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Publication numberUS7777179 B2
Publication typeGrant
Application numberUS 12/059,983
Publication dateAug 17, 2010
Filing dateMar 31, 2008
Priority dateMar 31, 2008
Fee statusPaid
Also published asUS20090242791
Publication number059983, 12059983, US 7777179 B2, US 7777179B2, US-B2-7777179, US7777179 B2, US7777179B2
InventorsLee Chen, Lin Xu, Ronald Victor Bravenec
Original AssigneeTokyo Electron Limited
Export CitationBiBTeX, EndNote, RefMan
External Links: USPTO, USPTO Assignment, Espacenet
Two-grid ion energy analyzer and methods of manufacturing and operating
US 7777179 B2
Abstract
An ion energy analyzer is described for use in diagnosing the ion energy distribution (IED) of ions incident on a radio frequency (RF) biased substrate immersed in plasma. The ion energy analyzer comprises an entrance grid exposed to the plasma, an electron rejection grid disposed proximate to the entrance grid, and an ion current collector disposed proximate to the electron rejection grid. The ion current collector is coupled to an ion selection voltage source configured to positively bias the ion current collector by an ion selection voltage, and the electron rejection grid is coupled to an electron rejection voltage source configured to negatively bias the electron rejection grid by an electron rejection voltage. Furthermore, an ion current meter is coupled to the ion current collector to measure the ion current.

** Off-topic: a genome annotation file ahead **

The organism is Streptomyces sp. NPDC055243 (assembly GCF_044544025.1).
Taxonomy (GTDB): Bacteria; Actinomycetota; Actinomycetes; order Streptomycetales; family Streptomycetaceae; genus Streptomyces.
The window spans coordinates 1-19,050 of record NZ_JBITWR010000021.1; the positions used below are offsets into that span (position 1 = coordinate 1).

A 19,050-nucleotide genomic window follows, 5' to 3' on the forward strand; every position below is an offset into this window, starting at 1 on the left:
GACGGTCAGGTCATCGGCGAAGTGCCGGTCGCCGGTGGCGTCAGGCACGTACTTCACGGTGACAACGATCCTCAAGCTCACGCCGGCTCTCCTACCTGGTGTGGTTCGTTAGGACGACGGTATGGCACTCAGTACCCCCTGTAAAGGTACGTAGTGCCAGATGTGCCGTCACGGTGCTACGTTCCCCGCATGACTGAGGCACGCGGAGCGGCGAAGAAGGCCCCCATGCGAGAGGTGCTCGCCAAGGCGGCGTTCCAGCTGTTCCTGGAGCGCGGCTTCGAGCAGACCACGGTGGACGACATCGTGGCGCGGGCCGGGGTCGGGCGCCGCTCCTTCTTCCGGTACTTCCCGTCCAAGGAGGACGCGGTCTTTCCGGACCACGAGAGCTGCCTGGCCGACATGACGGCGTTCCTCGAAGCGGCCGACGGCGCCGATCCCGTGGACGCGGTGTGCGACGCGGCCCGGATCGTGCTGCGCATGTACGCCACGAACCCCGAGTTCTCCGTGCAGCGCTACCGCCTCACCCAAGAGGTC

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Claims(18)
1. An ion energy analyzer for use in diagnosing the ion energy distribution (IED) of plasma, comprising:
an entrance grid exposed to the bulk plasma volume at a reference voltage and located at an outermost plane of the ion energy analyzer, said entrance grid comprises a plurality of openings, wherein a size of each of said plurality of openings is selected to be sub-Debye length or smaller for said plasma such that a plasma sheath at a boundary of said plasma at said outermost plane remains relatively unperturbed and said plasma sheath does not penetrate said entrance grid and extend into the ion energy analyzer;
an electron rejection grid disposed proximate to said entrance grid, wherein said electron rejection grid is coupled to an electron rejection voltage source configured to negatively bias said electron rejection grid at an electron rejection voltage;